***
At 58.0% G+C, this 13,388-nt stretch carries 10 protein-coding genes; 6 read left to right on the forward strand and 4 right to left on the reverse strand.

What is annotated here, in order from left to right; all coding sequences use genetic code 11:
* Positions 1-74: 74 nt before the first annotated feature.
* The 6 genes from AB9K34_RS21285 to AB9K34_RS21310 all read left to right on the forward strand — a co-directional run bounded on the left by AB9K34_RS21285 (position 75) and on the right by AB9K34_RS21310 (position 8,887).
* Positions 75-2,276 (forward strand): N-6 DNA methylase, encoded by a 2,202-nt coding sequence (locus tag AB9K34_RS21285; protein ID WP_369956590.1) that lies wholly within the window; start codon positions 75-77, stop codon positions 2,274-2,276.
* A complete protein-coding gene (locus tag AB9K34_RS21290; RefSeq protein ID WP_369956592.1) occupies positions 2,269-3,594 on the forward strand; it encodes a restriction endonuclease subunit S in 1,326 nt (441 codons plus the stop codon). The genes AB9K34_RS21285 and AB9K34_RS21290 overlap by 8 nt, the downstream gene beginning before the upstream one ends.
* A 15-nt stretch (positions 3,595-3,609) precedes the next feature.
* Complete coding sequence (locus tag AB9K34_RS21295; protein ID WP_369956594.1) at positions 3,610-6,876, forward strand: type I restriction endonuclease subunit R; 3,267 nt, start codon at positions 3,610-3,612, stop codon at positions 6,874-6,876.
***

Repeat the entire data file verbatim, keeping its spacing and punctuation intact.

At 58.0% G+C, this 13,388-nt stretch carries 10 protein-coding genes; 6 read left to right on the forward strand and 4 right to left on the reverse strand.

What is annotated here, in order from left to right; all coding sequences use genetic code 11:
* Positions 1-74: 74 nt before the first annotated feature.
* The 6 genes from AB9K34_RS21285 to AB9K34_RS21310 all read left to right on the forward strand — a co-directional run bounded on the left by AB9K34_RS21285 (position 75) and on the right by AB9K34_RS21310 (position 8,887).
* Positions 75-2,276 (forward strand): N-6 DNA methylase, encoded by a 2,202-nt coding sequence (locus tag AB9K34_RS21285; protein ID WP_369956590.1) that lies wholly within the window; start codon positions 75-77, stop codon positions 2,274-2,276.
* A complete protein-coding gene (locus tag AB9K34_RS21290; RefSeq protein ID WP_369956592.1) occupies positions 2,269-3,594 on the forward strand; it encodes a restriction endonuclease subunit S in 1,326 nt (441 codons plus the stop codon). The genes AB9K34_RS21285 and AB9K34_RS21290 overlap by 8 nt, the downstream gene beginning before the upstream one ends.
* A 15-nt stretch (positions 3,595-3,609) precedes the next feature.
* Complete coding sequence (locus tag AB9K34_RS21295; protein ID WP_369956594.1) at positions 3,610-6,876, forward strand: type I restriction endonuclease subunit R; 3,267 nt, start codon at positions 3,610-3,612, stop codon at positions 6,874-6,876.